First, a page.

South Carolina’s name came up so quickly in the NCAA selection show that senior guard La’Keisha Sutton was caught off guard when the capacity crowd inside the Colonial Life Arena’s McGuire Club erupted with cheers for the school’s first berth in nine years.
“I wish I had another year,” Sutton said looking around the room.
USC (23-9) will play 12th-seed Eastern Michigan in West Lafayette, Ind., on Saturday in the Fresno Regional. The Eagles (23-8) finished with the second-best record in the MAC and won the conference tournament. This will be the first meeting between the schools.
The winner could face opening-round host and 14th-ranked Purdue, winner of the Big Ten tournament, on Monday. Top-seed Stanford is on the same side of the bracket — setting up a potential Sweet 16 meeting with the nation’s No. 2 team.
Never miss a local story.
The team practiced last week during USC’s spring break after losing to Tennessee in the semifinals of the SEC tournament. Players peeked at projected NCAA brackets while working on their shooting and defense. The Gamecocks were the nation’s fourth-stingiest team in allowing points this season.
“We’ve been well prepared,” senior Markeshia Grant said.
South Carolina players know little about Eastern Michigan, but coaches expect to have a full game plan within a day.
The Eagles are led by the nation’s second-highest scorer, 5-foot-7 senior guard Tavelyn James, who averages 24.2 points per game. Eastern Michigan ranks in the top 50 nationally in scoring, steals and rebound margin as well as steals. The Eagles are poor at shooting and defending 3-pointers.
“I think they will come in comfortable after winning their tournament,” Sutton said.
Even though the Gamecocks expected a bid after a 20-win season and a No. 32 ranking in the RPI, seeing the school name was moving to the team and fans. Players and coaches wearing matching black “I believe” T-shirts were overwhelmed by the roar from hundred of fans inside the club.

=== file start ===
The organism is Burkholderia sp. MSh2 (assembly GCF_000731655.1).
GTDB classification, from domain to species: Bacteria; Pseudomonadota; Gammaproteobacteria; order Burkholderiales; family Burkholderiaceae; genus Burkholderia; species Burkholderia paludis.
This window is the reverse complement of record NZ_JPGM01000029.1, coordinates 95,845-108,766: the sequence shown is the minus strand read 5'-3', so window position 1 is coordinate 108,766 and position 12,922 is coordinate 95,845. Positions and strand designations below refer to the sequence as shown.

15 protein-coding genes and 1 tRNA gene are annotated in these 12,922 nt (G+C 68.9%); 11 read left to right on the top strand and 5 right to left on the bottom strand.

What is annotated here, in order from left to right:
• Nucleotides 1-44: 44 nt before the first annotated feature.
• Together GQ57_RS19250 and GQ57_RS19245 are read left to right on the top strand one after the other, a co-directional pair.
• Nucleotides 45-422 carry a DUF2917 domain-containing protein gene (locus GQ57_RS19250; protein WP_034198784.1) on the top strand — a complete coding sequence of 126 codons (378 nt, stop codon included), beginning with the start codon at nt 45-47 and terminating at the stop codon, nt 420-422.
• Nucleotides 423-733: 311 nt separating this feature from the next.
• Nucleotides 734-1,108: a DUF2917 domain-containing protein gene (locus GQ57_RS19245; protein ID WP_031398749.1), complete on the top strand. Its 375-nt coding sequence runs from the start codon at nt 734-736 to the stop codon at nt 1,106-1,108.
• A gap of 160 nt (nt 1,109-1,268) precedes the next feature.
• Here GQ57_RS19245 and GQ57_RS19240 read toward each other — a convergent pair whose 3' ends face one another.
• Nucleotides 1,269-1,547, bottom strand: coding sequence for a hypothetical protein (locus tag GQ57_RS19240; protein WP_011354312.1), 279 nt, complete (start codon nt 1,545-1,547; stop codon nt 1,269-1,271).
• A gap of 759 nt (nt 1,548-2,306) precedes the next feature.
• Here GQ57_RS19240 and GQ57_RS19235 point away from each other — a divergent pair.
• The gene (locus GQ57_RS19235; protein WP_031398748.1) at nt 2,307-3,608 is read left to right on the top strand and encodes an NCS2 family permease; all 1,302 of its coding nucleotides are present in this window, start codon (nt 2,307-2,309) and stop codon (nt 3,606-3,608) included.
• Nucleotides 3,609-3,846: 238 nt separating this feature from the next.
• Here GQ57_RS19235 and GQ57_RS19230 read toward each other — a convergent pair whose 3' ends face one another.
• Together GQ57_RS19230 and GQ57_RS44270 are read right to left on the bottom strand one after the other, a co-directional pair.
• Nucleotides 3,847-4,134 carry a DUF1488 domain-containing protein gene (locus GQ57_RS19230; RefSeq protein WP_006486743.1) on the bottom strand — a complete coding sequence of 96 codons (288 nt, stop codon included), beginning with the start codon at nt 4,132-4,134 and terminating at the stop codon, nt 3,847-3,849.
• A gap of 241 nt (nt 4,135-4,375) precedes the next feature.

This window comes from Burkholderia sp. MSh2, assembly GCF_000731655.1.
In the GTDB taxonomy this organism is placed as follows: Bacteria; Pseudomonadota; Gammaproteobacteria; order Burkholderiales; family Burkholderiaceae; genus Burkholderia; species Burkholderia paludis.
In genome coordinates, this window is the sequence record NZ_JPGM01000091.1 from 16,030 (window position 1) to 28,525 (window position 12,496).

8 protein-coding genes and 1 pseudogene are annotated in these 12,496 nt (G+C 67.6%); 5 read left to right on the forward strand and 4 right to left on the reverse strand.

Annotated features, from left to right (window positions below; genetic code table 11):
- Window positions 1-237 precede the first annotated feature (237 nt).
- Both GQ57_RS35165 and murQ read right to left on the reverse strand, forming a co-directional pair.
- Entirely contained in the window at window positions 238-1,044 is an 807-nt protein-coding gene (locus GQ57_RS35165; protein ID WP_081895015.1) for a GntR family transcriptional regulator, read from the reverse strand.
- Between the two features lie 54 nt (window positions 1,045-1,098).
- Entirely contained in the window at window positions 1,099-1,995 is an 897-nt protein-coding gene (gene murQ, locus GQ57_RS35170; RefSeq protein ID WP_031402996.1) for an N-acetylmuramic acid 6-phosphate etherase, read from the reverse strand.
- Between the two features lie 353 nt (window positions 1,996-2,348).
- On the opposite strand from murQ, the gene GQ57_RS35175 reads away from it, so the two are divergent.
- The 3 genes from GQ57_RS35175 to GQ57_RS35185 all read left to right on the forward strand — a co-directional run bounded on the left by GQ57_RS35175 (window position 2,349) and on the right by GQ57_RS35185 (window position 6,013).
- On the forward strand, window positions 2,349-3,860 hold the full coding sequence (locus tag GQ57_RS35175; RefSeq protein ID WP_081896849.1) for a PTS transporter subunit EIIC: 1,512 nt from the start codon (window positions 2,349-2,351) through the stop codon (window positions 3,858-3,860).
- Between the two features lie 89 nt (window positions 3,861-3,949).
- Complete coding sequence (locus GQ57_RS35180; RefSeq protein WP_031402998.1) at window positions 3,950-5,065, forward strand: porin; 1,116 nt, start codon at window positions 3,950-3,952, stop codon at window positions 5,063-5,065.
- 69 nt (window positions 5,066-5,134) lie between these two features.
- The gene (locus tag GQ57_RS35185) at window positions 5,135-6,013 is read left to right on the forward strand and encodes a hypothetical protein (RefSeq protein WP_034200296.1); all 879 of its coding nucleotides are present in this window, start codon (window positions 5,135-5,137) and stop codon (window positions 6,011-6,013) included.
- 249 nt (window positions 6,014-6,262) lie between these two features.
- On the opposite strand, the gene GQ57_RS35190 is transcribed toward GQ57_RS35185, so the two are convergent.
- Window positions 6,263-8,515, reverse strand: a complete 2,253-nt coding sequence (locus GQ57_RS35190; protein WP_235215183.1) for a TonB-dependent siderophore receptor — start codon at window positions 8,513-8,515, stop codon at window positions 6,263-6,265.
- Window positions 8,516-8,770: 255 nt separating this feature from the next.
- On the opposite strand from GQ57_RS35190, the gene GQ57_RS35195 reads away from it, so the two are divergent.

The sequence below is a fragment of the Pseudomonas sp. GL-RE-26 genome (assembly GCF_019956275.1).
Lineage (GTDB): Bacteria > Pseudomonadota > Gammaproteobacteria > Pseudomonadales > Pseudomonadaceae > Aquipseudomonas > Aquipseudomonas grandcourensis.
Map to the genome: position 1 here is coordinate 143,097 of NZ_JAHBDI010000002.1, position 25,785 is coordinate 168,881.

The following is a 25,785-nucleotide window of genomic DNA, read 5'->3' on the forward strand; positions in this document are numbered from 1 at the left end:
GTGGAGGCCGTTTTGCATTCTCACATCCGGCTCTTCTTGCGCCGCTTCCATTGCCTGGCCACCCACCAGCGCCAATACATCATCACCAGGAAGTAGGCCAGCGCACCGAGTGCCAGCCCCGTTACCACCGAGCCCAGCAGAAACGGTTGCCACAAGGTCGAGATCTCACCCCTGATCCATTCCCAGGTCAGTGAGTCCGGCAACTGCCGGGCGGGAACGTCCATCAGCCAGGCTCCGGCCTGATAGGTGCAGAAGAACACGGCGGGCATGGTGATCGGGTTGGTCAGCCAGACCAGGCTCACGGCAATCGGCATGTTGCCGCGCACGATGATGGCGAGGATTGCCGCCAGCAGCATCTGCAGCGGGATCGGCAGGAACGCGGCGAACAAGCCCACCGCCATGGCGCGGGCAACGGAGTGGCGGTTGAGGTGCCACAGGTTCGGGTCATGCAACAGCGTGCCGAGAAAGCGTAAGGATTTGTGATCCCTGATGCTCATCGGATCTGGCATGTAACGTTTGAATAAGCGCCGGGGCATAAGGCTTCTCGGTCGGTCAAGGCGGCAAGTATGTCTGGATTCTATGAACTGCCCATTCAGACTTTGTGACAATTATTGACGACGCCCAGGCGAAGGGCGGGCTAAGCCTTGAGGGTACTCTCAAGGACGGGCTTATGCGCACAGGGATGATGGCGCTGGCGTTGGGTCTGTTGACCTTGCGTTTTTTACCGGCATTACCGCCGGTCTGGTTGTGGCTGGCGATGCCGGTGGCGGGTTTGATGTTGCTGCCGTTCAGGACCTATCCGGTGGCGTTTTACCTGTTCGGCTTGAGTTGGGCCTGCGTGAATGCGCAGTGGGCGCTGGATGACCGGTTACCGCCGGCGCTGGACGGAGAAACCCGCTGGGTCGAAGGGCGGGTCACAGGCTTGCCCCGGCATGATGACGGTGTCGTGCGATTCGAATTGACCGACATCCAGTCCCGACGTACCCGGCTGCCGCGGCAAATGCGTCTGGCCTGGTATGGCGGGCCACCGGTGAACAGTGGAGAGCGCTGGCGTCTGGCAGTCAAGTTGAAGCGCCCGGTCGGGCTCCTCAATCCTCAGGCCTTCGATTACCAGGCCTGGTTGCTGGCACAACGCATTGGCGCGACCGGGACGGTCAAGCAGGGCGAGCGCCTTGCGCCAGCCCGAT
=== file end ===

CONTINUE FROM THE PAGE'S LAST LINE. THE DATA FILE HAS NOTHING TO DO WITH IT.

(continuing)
“It was a dream come true,” fifth-year senior Courtney Newton said.
Three-time Olympic gold medal winner Dawn Staley took over the USC program in 2008 and increased wins each season from 10 to 23 this year. The Gamecocks lost in the second round of the women’s NIT last year.
“It took four years, but it was well worth the wait,” Staley said. “I think we’ve done it the right way, putting a product on the floor that sometimes didn’t always look as polished as it looks today. Certainly, we paved the way.”
The NCAA trip will be Staley’s seventh as a coach. She went to the tournament six times at Temple, though she never got past the second round. Staley said getting her first bid at USC was a little more exciting because of what it means to fans.
“We worked for this,” she said. “I’m very happy for the Gamecock Nation. One rule: They like winners. But they also are patient and, if they see progress going on, they will continue to support you.”
The bid is the Gamecocks’ ninth to the NCAAs. USC has gone past the second round just twice — a Sweet 16 in 1990 and an Elite Eight in 2002.
South Carolina was part of an onslaught of SEC teams making the tournament. The league, which has the nation’s second-highest RPI, landed a conference-record eight teams in the NCAA field for the second time since 1999.
Tennessee and Kentucky received No. 2 seeds. Georgia is a fourth seed, while LSU received a fifth, Arkansas got a sixth, Vanderbilt came in a seventh and Florida earned a No. 9 seed. Stanford, Connecticut, Baylor and Notre Dame grabbed the top seeds.